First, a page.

> Steeleye Span > Songs > When I Was on Horseback

When I Was on Horseback / The Dying Soldier

[ Roud 2 ; Laws Q26 ; Ballad Index LQ26 ; trad.]

Mary Doran of Waterford, Co. Waterford sang When I Was on Horseback on August 1, 1952 to Peter Kennedy and Sean O'Boyle (BBC recording 18591). This recording was also included with the title The Dying Soldier on the anthology A Soldier's Life for Me (The Folk Songs of Britain Volume 8; Caedmon 1961; Topic 1970)

Steeleye Span recorded When I Was on Horseback in 1971 for their third album, Ten Man Mop or Mr Reservoir Butler Rides Again, and a second time in 2002 for their CD Present to accompany the December 2002 Steeleye Span reunion tour. They also performed it live for the BBC radio programme “Peel's Sunday Concert” on September 15, 1971. This programme was included as bonus CD on the 2006 reissue of Ten Man Mop.

The Ten Man Mop sleeve notes commented cryptically, but acknowledging Mary Doran:

Another young man cut down in his prime … tasted and wasted … sickness and diseases pull you down … Oh and it's Mary Doran crooning her way into our hearts … O'Riordan's song in the snow flurries … the first tentative step—in which Peter is given his head.

The Digital Tradition commented:

One of countless songs of the Unfortunate Rake family. While each telling a completely different story, they all share the description of the funeral (here verses 2 and 3). This version is Irish and is the most stripped down I know, consisting of virtually nothing but the funeral. It is worth noting that most versions have it “…I know I've done wrong” while here it's “…that never done wrong”. American versions include The Streets of Laredo and St. James Infirmary, British versions are The Unfortunate Rake and Locke Hospital and many more. There is a Folkways record (The Unfortunate Rake, FS 3805) dedicated exclusively to this family. (MJ)

Martin Simpson played When I Was on Horseback in 1991 as the title track of his instrumental album When I Was on Horseback.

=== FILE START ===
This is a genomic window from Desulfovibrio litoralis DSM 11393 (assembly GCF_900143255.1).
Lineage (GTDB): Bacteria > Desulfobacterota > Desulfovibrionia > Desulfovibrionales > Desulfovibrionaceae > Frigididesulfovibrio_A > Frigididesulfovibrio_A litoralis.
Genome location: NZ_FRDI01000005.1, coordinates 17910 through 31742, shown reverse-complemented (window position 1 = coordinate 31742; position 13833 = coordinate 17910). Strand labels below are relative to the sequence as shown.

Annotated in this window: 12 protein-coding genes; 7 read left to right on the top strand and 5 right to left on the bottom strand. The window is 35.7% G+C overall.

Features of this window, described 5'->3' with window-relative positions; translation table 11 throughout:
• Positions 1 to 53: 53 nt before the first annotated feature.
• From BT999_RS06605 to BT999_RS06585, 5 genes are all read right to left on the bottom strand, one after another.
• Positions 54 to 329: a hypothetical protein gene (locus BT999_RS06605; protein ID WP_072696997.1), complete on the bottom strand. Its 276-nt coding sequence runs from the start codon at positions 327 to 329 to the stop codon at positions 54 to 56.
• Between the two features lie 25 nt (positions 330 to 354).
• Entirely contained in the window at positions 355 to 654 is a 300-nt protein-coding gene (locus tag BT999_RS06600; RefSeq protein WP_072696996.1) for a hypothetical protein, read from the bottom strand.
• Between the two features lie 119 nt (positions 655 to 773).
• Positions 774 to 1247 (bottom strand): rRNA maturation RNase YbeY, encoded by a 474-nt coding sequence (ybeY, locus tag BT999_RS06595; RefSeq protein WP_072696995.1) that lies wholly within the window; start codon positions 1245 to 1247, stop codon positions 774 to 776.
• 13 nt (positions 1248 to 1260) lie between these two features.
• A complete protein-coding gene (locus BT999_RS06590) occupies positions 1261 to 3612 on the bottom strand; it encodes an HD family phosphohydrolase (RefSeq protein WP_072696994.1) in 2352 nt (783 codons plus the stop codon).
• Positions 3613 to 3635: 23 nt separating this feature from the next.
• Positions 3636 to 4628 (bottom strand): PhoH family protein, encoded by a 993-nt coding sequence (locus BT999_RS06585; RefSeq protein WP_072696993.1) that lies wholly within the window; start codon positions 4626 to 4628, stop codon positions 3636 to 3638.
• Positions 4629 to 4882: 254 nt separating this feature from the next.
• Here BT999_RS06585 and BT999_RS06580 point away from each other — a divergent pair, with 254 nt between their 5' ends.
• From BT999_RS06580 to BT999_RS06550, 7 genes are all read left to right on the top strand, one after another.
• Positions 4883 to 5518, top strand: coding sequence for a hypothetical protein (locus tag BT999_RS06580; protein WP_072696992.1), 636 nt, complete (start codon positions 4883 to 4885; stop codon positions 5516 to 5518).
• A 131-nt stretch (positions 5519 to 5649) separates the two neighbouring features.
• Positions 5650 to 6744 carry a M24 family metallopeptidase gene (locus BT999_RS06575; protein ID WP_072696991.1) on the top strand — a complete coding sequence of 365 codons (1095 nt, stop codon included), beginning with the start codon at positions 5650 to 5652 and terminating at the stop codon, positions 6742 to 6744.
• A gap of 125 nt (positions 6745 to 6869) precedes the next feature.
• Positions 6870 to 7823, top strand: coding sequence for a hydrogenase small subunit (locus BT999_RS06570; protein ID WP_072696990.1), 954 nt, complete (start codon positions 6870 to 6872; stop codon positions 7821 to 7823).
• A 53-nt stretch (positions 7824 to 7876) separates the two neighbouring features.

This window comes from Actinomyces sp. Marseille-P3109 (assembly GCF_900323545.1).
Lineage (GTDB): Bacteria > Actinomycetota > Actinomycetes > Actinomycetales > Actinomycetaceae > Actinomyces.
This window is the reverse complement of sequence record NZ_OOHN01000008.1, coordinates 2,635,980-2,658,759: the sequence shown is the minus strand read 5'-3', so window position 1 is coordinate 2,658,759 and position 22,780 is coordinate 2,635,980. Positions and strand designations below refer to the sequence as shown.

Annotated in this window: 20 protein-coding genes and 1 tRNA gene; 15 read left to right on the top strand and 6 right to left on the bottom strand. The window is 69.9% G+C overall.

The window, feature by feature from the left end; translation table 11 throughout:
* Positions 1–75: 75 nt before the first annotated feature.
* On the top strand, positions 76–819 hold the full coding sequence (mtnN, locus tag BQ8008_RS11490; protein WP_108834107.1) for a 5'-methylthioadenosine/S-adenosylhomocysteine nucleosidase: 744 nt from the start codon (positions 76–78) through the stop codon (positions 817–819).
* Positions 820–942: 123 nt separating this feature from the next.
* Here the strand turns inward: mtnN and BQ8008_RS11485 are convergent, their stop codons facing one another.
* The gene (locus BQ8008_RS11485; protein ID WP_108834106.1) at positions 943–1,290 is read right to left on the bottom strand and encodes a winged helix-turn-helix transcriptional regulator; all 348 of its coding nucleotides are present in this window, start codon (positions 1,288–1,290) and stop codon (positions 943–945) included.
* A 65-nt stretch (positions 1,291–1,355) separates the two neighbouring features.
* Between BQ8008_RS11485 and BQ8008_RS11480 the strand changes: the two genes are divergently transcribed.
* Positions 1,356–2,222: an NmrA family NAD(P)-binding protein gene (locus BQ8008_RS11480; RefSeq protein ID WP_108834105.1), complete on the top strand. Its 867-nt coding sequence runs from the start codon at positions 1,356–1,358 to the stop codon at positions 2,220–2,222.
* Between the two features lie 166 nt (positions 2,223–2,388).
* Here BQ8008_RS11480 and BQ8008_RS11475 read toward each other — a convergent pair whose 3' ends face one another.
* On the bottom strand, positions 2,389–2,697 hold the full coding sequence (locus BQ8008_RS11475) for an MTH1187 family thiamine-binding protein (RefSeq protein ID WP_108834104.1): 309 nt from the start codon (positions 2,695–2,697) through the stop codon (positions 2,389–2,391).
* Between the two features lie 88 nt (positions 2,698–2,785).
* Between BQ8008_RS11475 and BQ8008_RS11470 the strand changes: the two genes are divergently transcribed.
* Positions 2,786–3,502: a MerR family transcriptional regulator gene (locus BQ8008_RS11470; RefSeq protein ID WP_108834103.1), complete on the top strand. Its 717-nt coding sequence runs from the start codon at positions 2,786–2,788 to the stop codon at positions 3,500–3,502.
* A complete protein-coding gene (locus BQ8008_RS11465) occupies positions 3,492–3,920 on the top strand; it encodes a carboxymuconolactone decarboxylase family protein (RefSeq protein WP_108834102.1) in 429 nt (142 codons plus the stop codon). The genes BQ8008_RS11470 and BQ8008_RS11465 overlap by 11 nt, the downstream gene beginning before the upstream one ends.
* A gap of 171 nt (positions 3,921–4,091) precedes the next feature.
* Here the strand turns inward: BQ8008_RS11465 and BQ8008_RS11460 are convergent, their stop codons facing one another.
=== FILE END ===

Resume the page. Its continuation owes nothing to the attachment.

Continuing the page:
Susan McKeown sang When I Was on Horseback in 2004 on her CD Sweet Liberty. She commented:

Johnny Cunningham first sang me this song sometime in 2002. The original was recorded from Mary Doran in Co. Waterford in the 1950s.

Maddie Southorn sang When I Was on Horseback in 2005 on her Fellside CD The Pilgrim Soul. She commented in her liner notes:

This is one of the many songs that tell the story of a young man or girl cut down in their prime and is usually presented as a cautionary tale of the hazards of catching certain ‘social’ diseases. This version seems to have lost that vital element! This song has many variants: The Unfortunate Rake, The Soldier (Sailor) Cut Down in His Prime, The Royal Albion, and in America The Streets of Laredo and St James' Infirmary Blues, to name but a few. I first heard it on the 1971 Steeleye Span album Ten Man Mop which was played to me often as a child as light relief from all the Black Sabbath. The source was Mary Doran of Co. Waterford, who called it The Dying Soldier.

Andy Turner learned When I Was on Horseback from Steeleye Span's album too and sang it as the May 9, 2016 entry of his project A Folk Song a Week.

Compare this to A.L. Lloyd singing The Unfortunate Rake on his album English Street Songs and St James's Hospital on his album First Person, to Norma Waterson singing The Unfortunate Lass on her and her sister Lal's album A True Hearted Girl and Bright Shiny Morning, the title track of her third solo album Bright Shiny Morning. All of these songs share the funeral verses.

Lyrics

Mary Doran sings The Dying Soldier Steeleye Span sing When I Was on Horseback

When I was on horseback wasn't I pretty?
When I was on horseback wasn't I gay?
O wasn't I pretty when I entered Cork City
When I met with my downfall on the fourteenth of May?

Six jolly soldiers to carry my coffin,
Six jolly soldiers to march by my side.
And let each jolly soldiers take a bunch of red roses
And then for to smell them as we go along.

Play the pipes only, play the drum slowly,
Play up the dead march as we go along.
Well you bring me to Tipperary and lay me down easy,
I am a young soldier that never did wrong.

When I was on horseback wasn't I pretty?
When I was on horseback wasn't I gay?
Wasn't I pretty when I entered Cork City
And met with my downfall on the fourteenth of May?

Six jolly soldiers to carry my coffin,
Six jolly soldiers to march by my side.
It's six jolly soldiers take a bunch of red roses
Then for to smell them as we go along.

Beat the drum slowly and play the pipes only,
Play up the dead march as we go along.
And bring me to Tipperary and lay me down easy.
I am a young soldier that never done wrong.

(repeat first verse)